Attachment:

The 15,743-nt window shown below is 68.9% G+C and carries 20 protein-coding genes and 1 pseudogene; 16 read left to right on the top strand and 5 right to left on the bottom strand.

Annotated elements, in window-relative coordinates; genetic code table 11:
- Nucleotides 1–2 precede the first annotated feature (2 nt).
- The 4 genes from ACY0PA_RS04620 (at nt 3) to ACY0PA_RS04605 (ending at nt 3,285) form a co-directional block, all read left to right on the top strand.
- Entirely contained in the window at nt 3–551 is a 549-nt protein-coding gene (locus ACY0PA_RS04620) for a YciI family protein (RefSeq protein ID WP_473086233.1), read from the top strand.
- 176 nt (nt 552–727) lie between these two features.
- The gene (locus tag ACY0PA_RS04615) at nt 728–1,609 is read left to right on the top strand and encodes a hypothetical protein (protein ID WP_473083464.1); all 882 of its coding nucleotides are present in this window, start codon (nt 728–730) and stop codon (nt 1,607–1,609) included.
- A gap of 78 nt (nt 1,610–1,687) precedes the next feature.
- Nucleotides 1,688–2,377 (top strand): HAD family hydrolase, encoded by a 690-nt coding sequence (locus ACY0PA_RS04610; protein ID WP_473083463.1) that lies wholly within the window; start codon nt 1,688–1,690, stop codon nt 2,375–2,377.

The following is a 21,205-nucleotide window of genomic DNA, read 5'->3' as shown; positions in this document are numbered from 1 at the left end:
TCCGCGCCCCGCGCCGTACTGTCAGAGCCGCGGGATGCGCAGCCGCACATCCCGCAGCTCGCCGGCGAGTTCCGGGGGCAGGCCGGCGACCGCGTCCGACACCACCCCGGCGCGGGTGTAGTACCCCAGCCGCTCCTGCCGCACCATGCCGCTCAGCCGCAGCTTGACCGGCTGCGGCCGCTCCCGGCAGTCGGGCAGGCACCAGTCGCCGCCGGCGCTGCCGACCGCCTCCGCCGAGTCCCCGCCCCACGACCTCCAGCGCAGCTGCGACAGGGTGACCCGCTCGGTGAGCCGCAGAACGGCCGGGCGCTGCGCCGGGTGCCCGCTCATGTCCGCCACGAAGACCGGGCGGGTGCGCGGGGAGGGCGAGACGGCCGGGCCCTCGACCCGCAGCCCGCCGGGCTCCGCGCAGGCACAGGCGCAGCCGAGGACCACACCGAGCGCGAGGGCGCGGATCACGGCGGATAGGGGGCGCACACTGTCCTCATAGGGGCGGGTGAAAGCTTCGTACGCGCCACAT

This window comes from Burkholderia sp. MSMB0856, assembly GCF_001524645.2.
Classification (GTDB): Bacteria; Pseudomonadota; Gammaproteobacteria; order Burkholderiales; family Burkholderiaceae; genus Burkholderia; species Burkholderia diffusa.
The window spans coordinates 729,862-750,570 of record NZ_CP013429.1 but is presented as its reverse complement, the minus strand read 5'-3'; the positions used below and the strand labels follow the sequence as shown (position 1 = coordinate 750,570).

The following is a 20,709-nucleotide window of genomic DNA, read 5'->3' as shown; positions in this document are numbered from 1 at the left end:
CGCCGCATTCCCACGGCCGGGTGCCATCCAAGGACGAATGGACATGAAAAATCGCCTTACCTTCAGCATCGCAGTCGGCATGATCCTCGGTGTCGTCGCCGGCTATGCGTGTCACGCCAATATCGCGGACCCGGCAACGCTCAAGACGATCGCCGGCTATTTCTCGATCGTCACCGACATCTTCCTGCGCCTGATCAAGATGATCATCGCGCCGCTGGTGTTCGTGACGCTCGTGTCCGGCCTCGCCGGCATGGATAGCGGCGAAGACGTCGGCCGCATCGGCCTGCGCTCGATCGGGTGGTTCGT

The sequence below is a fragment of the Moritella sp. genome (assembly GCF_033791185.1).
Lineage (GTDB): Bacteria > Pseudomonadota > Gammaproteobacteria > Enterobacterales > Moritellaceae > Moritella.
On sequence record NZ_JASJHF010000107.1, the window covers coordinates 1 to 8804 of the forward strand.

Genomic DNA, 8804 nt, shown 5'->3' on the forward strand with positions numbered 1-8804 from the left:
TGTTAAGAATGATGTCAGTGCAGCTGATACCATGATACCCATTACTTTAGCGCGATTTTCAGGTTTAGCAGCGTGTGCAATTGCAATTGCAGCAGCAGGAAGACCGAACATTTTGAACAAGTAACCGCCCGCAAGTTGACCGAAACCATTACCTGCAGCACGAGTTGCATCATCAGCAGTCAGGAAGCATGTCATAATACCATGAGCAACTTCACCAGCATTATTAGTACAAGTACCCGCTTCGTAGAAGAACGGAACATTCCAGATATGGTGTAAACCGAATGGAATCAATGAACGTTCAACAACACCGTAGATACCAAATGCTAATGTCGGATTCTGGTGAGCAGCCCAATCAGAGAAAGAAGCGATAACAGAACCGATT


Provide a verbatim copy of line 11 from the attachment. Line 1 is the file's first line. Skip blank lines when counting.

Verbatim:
TCCGCGCCCCGCGCCGTACTGTCAGAGCCGCGGGATGCGCAGCCGCACATCCCGCAGCTCGCCGGCGAGTTCCGGGGGCAGGCCGGCGACCGCGTCCGACACCACCCCGGCGCGGGTGTAGTACCCCAGCCGCTCCTGCCGCACCATGCCGCTCAGCCGCAGCTTGACCGGCTGCGGCCGCTCCCGGCAGTCGGGCAGGCACCAGTCGCCGCCGGCGCTGCCGACCGCCTCCGCCGAGTCCCCGCCCCACGACCTCCAGCGCAGCTGCGACAGGGTGACCCGCTCGGTGAGCCGCAGAACGGCCGGGCGCTGCGCCGGGTGCCCGCTCATGTCCGCCACGAAGACCGGGCGGGTGCGCGGGGAGGGCGAGACGGCCGGGCCCTCGACCCGCAGCCCGCCGGGCTCCGCGCAGGCACAGGCGCAGCCGAGGACCACACCGAGCGCGAGGGCGCGGATCACGGCGGATAGGGGGCGCACACTGTCCTCATAGGGGCGGGTGAAAGCTTCGTACGCGCCACAT